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Series: Stochastics Seminar

Series: Stochastics Seminar

Neural networks have led to new and state of the art approaches for image recovery. They provide a contrast to standard image processing methods based on the ideas of sparsity and wavelets. In this talk, we will study two different random neural networks. One acts as a model for a learned neural network that is trained to sample from the distribution of natural images. Another acts as an unlearned model which can be used to process natural images without any training data. In both cases we will use high dimensional concentration estimates to establish theory for the performance of random neural networks in imaging problems.

Series: Stochastics Seminar

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Series: Stochastics Seminar

Series: Stochastics Seminar

Series: Stochastics Seminar

In this talk I will first recall some general facts about the parabolic Anderson model (PAM), which can be briefly described as a simple heat equation in a random environment. The key phenomenon which has to be observed in this context is called localization. I will review some ways to express this phenomenon, and then single out the so called eigenvectors localization for the Anderson operator. This particular instance of localization motivates our study of large time asymptotics for the stochastic heat equation. In the second part of the talk I will describe the Gaussian environment we consider, which is rougher than white noise, then I will give an account on the asymptotic exponents we obtain as time goes to infinity. If time allows it, I will also give some elements of proof.

Series: Stochastics Seminar

We identify principal component analysis (PCA) as an empirical risk minimization problem with respect to the reconstruction error and prove non-asymptotic upper bounds for the corresponding excess risk. These bounds unify and improve existing upper bounds from the literature. In particular, they give oracle inequalities under mild eigenvalue conditions. We also discuss how our results can be transferred to the subspace distance and, for instance, how our approach leads to a sharp $\sin \Theta$ theorem for empirical covariance operators. The proof is based on a novel contraction property, contrasting previous spectral perturbation approaches. This talk is based on joint works with Markus Reiß and Moritz Jirak.

Series: Stochastics Seminar

We present the joint distribution of the Busemann functions, in all directions of growth, of the exactly solvable corner growth model (CGM). This gives a natural coupling of all stationary CGMs and leads to new results about geodesics. Properties of this joint distribution are accessed by identifying it as the unique invariant distribution of a multiclass last passage percolation model. This is joint work with Timo Seppäläinen.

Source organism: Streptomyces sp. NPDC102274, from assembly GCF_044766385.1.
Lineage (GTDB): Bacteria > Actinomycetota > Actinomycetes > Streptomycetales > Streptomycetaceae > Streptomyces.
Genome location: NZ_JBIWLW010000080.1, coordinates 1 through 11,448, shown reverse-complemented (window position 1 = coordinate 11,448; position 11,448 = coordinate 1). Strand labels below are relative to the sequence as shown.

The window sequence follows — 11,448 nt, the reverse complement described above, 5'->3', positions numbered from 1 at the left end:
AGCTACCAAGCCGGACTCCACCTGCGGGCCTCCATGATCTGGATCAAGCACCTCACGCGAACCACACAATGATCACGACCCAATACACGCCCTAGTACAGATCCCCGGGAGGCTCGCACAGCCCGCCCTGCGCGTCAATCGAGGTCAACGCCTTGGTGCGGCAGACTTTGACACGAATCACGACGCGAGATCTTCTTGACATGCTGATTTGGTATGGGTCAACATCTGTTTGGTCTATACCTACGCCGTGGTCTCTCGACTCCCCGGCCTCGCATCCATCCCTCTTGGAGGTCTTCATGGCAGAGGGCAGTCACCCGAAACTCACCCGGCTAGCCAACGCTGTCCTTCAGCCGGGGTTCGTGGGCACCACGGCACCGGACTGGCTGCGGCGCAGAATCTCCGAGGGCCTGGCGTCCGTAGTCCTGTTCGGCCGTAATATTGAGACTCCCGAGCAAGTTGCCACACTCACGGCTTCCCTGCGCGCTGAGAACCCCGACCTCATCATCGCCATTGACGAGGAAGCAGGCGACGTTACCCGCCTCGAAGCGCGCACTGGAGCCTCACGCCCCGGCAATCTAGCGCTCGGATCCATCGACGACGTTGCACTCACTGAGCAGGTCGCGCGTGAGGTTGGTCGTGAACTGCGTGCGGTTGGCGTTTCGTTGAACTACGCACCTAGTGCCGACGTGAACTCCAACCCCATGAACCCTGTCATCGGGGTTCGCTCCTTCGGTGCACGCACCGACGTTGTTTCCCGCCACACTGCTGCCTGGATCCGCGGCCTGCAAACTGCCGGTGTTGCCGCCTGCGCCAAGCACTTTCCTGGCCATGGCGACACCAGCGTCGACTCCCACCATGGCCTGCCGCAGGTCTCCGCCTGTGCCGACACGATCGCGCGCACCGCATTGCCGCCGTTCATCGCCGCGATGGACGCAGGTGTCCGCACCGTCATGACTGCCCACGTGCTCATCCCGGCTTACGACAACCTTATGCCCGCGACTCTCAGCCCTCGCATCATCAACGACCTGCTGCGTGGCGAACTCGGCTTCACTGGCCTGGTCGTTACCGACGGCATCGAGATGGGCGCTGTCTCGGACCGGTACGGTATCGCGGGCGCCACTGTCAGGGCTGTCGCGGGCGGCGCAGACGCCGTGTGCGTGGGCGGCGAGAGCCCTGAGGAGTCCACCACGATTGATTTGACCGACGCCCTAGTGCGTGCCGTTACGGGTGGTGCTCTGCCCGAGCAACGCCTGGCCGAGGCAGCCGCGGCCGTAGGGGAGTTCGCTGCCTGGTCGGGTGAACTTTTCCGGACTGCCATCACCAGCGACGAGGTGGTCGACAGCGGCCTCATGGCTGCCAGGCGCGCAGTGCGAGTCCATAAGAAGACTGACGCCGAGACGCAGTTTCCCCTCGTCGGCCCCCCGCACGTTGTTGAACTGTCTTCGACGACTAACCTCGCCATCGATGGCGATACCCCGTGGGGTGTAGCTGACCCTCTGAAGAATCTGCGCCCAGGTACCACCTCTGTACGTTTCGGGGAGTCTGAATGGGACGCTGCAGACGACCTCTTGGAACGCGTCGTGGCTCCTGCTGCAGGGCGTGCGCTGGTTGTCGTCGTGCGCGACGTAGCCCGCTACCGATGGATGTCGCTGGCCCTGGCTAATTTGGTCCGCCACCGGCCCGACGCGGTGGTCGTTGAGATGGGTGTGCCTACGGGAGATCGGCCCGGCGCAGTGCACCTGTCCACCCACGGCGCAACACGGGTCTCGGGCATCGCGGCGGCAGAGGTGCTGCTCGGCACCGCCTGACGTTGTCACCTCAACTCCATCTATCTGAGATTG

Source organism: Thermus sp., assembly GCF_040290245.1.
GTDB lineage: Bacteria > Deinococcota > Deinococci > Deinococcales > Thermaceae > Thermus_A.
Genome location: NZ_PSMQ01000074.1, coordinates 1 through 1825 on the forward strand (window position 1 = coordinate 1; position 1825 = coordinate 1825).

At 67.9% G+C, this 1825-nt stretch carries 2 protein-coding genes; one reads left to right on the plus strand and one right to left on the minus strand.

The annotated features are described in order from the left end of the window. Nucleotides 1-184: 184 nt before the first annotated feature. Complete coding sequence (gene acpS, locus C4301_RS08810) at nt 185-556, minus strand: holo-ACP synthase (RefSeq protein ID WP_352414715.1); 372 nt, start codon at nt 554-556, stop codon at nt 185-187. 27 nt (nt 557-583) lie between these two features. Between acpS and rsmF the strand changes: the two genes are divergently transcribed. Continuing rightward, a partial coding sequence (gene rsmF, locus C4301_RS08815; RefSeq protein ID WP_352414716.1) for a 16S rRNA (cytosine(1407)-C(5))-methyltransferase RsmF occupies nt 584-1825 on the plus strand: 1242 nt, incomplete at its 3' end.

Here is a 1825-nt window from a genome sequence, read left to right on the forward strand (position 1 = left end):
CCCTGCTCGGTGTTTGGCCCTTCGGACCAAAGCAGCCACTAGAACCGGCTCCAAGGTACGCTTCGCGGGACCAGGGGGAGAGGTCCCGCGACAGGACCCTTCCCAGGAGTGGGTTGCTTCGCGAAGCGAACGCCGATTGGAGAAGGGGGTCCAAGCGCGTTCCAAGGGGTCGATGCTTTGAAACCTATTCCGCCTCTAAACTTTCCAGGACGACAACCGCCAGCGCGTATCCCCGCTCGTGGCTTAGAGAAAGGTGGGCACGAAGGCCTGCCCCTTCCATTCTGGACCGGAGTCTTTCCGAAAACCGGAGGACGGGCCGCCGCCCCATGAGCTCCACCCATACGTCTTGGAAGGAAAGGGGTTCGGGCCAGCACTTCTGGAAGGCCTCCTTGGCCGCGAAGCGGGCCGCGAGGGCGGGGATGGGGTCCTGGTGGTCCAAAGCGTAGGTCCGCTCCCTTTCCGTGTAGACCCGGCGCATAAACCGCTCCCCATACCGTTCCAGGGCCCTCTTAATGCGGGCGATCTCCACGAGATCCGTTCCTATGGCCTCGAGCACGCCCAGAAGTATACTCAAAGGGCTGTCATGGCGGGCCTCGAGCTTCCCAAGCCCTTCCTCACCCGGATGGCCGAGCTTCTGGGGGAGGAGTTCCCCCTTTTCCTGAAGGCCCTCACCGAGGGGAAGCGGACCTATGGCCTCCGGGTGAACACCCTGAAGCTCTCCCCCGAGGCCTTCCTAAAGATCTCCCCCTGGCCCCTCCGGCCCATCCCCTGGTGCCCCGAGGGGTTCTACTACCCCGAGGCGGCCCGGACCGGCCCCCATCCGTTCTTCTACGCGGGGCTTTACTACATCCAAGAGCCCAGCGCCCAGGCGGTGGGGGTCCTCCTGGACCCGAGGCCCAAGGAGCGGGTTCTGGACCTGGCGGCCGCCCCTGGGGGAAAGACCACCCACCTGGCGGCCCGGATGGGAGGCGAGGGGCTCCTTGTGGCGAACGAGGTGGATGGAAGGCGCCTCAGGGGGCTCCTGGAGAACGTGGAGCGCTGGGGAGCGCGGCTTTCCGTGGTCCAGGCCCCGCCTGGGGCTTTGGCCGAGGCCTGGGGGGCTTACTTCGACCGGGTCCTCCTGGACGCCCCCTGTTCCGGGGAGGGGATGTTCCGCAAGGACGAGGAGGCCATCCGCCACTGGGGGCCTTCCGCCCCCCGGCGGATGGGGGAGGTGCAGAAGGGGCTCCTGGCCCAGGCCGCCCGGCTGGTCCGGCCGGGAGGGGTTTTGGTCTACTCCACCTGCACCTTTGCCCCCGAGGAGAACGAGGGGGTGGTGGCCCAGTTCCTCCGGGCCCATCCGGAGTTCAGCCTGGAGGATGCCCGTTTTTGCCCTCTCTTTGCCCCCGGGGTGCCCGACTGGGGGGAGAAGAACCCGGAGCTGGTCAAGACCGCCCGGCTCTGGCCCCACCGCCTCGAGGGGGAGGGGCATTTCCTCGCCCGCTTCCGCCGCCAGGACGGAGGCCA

Series: Stochastics Seminar

<p>Wiener-Hopf factorization (WHf) encompasses several important results in probability and stochastic processes, as well as in operator theory. The importance of the WHf stems not only from its theoretical appeal, manifested, in part, through probabilistic interpretation of analytical results, but also from its practical applications in a wide range of fields, such as fluctuation theory, insurance and finance. The various existing forms of the WHf for Markov chains, strong Markov processes, Levy processes, and Markov additive process, have been obtained only in the time-homogeneous case. However, there are abundant real life dynamical systems that are modeled in terms of time-inhomogenous processes, and yet the corresponding Wiener-Hopf factorization theory is not available for this important class of models. In this talk, I will first provide a survey on the development of Wiener-Hopf factorization for time-homogeneous Markov chains, Levy processes, and Markov additive processes. Then, I will discuss our recent work on WHf for time-inhomogensous Markov chains. To the best of our knowledge, this study is the first attempt to investigate the WHf for time-inhomogeneous Markov processes.</p>

Series: Stochastics Seminar

Consider a measurable dense family of semi-infinite nearest-neighbor paths on the integer lattice in d dimensions. If the measure on the paths is translation invariant, we completely classify their collective behavior in d=2 under mild assumptions. We use our theory to classify the behavior of families of semi-infinite geodesics in first- and last-passage percolation that come from Busemann functions. For d>=2, we describe the behavior of bi-infinite trajectories, and show that they carry an invariant measure. We also construct several examples displaying unexpected behavior. One of these examples lets us answer a question of C. Hoffman's from 2016. (joint work with Jon Chaika)